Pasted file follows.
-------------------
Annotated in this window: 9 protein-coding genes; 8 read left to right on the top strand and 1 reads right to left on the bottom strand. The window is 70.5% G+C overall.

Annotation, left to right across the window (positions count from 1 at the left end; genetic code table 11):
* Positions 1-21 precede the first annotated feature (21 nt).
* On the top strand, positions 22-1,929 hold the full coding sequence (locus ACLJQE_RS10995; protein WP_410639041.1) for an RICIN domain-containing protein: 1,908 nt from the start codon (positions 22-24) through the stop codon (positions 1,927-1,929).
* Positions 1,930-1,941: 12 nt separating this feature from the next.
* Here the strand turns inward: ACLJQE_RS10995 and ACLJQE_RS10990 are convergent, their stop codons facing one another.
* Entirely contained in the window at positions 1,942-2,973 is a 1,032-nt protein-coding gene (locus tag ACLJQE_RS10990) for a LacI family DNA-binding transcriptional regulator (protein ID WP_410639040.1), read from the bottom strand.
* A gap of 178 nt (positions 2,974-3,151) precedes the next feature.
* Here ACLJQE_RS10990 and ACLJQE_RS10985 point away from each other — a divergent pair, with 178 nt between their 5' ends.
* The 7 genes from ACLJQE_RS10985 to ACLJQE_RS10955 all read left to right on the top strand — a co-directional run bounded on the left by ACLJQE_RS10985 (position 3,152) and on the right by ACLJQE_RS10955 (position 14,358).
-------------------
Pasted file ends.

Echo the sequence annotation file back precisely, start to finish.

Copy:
Annotated in this window: 9 protein-coding genes; 8 read left to right on the top strand and 1 reads right to left on the bottom strand. The window is 70.5% G+C overall.

Annotation, left to right across the window (positions count from 1 at the left end; genetic code table 11):
* Positions 1-21 precede the first annotated feature (21 nt).
* On the top strand, positions 22-1,929 hold the full coding sequence (locus ACLJQE_RS10995; protein WP_410639041.1) for an RICIN domain-containing protein: 1,908 nt from the start codon (positions 22-24) through the stop codon (positions 1,927-1,929).
* Positions 1,930-1,941: 12 nt separating this feature from the next.
* Here the strand turns inward: ACLJQE_RS10995 and ACLJQE_RS10990 are convergent, their stop codons facing one another.
* Entirely contained in the window at positions 1,942-2,973 is a 1,032-nt protein-coding gene (locus tag ACLJQE_RS10990) for a LacI family DNA-binding transcriptional regulator (protein ID WP_410639040.1), read from the bottom strand.
* A gap of 178 nt (positions 2,974-3,151) precedes the next feature.
* Here ACLJQE_RS10990 and ACLJQE_RS10985 point away from each other — a divergent pair, with 178 nt between their 5' ends.
* The 7 genes from ACLJQE_RS10985 to ACLJQE_RS10955 all read left to right on the top strand — a co-directional run bounded on the left by ACLJQE_RS10985 (position 3,152) and on the right by ACLJQE_RS10955 (position 14,358).